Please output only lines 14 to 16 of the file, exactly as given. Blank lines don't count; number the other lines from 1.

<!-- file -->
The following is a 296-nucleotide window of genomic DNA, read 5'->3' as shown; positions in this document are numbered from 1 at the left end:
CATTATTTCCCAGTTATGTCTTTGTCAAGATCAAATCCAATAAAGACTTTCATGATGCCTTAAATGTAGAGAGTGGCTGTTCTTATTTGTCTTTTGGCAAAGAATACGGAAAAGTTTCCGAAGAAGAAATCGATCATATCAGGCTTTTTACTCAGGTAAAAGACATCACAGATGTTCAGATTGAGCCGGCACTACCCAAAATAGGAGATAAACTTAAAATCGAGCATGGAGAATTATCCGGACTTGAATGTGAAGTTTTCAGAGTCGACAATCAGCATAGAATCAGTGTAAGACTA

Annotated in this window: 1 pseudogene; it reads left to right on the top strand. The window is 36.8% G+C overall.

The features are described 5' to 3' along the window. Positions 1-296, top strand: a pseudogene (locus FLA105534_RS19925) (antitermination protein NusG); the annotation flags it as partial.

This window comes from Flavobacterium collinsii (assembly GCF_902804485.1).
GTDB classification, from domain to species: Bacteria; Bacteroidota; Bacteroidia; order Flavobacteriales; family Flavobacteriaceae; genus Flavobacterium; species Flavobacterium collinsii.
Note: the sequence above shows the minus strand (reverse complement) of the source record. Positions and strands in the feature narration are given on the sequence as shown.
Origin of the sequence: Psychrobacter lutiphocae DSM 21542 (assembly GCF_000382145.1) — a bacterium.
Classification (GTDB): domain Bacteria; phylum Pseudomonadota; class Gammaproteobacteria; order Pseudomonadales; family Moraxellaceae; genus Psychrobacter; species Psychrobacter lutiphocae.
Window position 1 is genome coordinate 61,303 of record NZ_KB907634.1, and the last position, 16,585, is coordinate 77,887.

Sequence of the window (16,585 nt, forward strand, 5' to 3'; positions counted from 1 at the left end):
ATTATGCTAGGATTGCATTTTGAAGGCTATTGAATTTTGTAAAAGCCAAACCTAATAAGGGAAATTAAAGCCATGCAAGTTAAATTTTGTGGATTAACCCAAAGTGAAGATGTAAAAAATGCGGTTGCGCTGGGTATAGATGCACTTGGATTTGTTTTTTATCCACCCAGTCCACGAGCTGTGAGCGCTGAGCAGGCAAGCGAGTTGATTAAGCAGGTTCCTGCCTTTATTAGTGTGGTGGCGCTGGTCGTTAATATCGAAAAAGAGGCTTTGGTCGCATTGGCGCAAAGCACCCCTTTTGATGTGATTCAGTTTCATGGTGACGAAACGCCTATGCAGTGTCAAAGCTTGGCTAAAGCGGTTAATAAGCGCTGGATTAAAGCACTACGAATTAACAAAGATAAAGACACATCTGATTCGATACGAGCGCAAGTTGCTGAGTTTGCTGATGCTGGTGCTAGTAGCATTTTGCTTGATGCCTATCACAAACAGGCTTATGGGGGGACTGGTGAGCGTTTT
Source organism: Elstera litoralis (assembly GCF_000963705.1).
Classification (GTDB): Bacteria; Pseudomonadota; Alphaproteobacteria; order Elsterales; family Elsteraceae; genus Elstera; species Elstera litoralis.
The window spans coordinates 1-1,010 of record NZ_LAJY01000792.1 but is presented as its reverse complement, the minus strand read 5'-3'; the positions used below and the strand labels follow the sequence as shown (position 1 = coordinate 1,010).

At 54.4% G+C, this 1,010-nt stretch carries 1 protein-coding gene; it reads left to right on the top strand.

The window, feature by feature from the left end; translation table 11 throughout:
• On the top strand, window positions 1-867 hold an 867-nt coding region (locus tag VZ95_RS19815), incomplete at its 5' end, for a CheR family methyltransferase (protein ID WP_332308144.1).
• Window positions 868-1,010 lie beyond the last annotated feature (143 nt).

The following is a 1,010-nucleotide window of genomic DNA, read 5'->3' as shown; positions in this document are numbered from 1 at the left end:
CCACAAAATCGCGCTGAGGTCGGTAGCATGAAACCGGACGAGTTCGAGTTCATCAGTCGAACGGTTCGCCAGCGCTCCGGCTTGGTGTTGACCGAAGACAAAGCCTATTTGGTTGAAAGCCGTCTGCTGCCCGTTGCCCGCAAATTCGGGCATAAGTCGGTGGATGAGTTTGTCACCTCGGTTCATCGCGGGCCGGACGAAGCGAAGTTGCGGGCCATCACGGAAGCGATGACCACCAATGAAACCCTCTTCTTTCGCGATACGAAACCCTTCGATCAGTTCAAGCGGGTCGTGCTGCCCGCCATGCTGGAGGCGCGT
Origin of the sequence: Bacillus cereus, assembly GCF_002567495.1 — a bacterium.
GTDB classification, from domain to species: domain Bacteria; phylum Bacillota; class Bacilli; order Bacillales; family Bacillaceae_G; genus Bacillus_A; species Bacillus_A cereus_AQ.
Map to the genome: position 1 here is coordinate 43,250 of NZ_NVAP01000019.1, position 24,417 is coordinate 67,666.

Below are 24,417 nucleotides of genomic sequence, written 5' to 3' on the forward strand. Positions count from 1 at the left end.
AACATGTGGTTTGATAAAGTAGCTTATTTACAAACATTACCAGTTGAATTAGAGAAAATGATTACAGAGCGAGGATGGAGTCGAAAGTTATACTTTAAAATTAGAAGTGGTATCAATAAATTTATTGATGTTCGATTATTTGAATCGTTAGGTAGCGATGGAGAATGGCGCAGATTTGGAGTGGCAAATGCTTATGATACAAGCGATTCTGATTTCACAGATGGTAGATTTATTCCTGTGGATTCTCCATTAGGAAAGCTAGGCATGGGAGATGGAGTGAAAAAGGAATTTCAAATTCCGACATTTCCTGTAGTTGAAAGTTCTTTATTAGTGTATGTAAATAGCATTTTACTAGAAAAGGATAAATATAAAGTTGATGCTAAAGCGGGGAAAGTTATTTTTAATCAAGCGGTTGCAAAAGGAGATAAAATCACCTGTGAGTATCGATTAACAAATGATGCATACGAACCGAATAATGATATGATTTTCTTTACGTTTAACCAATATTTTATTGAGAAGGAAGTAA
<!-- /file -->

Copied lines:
Classification (GTDB): Bacteria; Pseudomonadota; Alphaproteobacteria; order Elsterales; family Elsteraceae; genus Elstera; species Elstera litoralis.
The window spans coordinates 1-1,010 of record NZ_LAJY01000792.1 but is presented as its reverse complement, the minus strand read 5'-3'; the positions used below and the strand labels follow the sequence as shown (position 1 = coordinate 1,010).

At 54.4% G+C, this 1,010-nt stretch carries 1 protein-coding gene; it reads left to right on the top strand.